In regard to the increase for minimum wage, which I totally agree with, that increase is the only way to have direct impact on people living in poverty. For those economists that say for every X dollars of minimum wage increase, or X per cent of minimum wage increase, we lose X number of jobs, that premise is false. It is not a direct supply-and- demand scenario.

Good managers will employ the right amount of human resources to have the maximum output. There is no backing away from that reality. Therefore, the premise of saying, if we increase the minimum wage, employers will hire fewer people, is false. I totally agree with what you are saying.

My question is about the issue of poverty and the increase in disparity from low income to high income, in regards to the transfers to the provinces for social programs and post-secondary education. The cuts to eight provinces out of 10 in the next 10 years will exacerbate dramatically the ability of citizens to access social programs and post-secondary education. That component is needed component for them to make a decent wage in the workplace.

It is as if someone, somewhere, does not get the picture out there. I am not pointing a finger at party politics of one government or the other. I am afraid that maybe it is because information provided to the politicians of whatever stripe, through the bureaucracy, is not realistic. Therefore, they come out with these programs that bring such an incremental change and they are almost worthless in the reality of the situation.

Have you looked into the impact of the reduction in social programs and post-secondary transfers to those eight provinces? How will the reduction further exacerbate the current situation?

Have you met with bureaucrats that are in situations of power to diffuse information and to provide the right programs and the right incentives?

Mr. Rainer: With respect to your first question, we have not prepared that analysis. Our organization would not be the best place to undertake that research. I could recommend a group such as the Canadian Centre for Policy Alternatives or the Caledon Institute, which are more research oriented and would be better placed to undertake that kind of research.

Senator Ringuette: In regards to my second question — it all ties together — last June we were told at least three times by the bureaucrats at the Department of Finance that with regard to those two transfers that there was no need to measure fiscal capacity, and there was no need to prepare any analysis of the cost of these programs.

These people are not touched. Most of those people you are speaking of would be in the top 10 percentile. Reality is far from them, and they are the people providing information to governments.

Mr. Rainer: That is a good point. It is true that the people involved in the construction of these proposed policies and programs themselves may find it difficult to identify with the issue that they are apparently trying to address. To a large extent, we have become a country that no longer has a shared identity. This issue of the growing gap needs to be understood within that framework. Can we identify and empathize with fellow Canadians who are in different circumstances than our own?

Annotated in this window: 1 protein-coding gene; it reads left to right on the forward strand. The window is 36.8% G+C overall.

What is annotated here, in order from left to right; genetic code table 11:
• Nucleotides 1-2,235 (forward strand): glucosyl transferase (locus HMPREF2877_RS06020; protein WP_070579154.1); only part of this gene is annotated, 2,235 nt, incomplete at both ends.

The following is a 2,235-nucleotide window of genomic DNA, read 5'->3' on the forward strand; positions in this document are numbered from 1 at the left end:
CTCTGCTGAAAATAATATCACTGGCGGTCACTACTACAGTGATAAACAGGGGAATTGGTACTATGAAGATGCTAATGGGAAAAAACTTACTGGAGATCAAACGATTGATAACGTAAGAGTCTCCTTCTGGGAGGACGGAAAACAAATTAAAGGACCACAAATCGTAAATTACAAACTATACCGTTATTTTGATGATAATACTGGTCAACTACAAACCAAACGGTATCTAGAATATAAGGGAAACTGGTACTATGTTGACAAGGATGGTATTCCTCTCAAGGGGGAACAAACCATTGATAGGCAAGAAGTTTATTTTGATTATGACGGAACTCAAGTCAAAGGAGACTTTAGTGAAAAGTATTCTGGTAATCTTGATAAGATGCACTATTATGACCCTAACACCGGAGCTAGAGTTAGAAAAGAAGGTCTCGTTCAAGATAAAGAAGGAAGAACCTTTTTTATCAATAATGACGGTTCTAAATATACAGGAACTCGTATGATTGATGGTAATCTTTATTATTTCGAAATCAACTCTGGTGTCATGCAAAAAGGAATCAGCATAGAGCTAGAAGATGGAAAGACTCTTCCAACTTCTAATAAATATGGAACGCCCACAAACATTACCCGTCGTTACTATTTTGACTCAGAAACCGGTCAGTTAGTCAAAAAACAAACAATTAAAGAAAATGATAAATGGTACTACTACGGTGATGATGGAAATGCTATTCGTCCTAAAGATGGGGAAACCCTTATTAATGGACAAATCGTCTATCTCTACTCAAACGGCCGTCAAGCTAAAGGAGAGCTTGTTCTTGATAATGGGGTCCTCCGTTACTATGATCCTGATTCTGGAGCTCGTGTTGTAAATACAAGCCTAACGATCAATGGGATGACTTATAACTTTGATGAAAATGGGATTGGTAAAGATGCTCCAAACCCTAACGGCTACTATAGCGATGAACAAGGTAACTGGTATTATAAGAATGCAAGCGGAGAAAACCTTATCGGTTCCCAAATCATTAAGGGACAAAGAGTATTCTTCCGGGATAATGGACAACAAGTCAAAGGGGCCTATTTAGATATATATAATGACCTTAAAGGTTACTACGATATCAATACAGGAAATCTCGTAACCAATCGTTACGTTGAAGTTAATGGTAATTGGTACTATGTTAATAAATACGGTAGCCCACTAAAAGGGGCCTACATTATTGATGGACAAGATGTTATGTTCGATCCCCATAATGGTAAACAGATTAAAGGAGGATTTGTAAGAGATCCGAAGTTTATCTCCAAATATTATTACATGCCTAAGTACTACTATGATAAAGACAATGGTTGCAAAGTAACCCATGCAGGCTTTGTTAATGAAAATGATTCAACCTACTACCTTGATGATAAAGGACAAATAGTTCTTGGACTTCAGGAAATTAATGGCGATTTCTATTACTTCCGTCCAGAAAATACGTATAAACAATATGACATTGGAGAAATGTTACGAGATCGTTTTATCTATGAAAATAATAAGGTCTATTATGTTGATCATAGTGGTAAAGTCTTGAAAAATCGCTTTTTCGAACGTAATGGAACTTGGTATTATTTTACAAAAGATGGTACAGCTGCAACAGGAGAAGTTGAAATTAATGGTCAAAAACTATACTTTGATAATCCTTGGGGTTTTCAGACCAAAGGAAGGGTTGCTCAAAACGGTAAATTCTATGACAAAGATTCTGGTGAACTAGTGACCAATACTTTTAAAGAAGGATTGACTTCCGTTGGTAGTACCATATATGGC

I sometimes say we have become a country that tolerates throw-away people, step-around people and step-over people. In major cities, we see people lying on the street, destitute with no assets of any description, and we walk around and over them. We ignore them and they are our fellow human beings. They are also our fellow Canadians. Is this the Canada that people fought for in the First and Second World War? I do not think so. We have fundamental challenges there.

The whole conceptualization of how we build a stronger social infrastructure is lacking. Not enough of that work is done within almost any government level.

I want to give credit, if I can, to the Government of Newfoundland and Labrador. Many of us working in the area of poverty eradication feel that this provincial government has set an example for other jurisdictions in that they have taken a comprehensive approach to looking at how they will address poverty. They have a vision of moving from the province with the most people living in poverty by percentage of the population to the province with the least amount of people living in poverty by 2014, and they have a comprehensive strategy to reach that goal. We lack that vision at the federal level as well as in most other jurisdictions.

Comprehensive, conceptual thinking is needed about how to address these issues. A lot of the problem comes down to income security and other forms of social supports; how we will fund and distribute and, if you will, share the wealth. We are becoming a society with an increasing unwillingness to share the wealth that is generated, and these problems are the results.

We can be altruistic about this issue, but we can also be self-interested, because the cost of poverty is massive to our society. An academic paper earlier this year in the United States estimated the cost of child poverty alone to be U.S.$500 billion per year. The researchers looked at health care impacts, criminal justice impacts and lost productivity impacts.

That number is enormous. If we extrapolate that number to Canada with roughly 10 per cent of the U.S. population, we can say right off the top, the cost of child poverty to Canadian society is approximately $50 billion a year. I have heard that people in health policy or the finance department are extremely worried about how the cost of the health care will impact the rest of the government's ability to fund different things.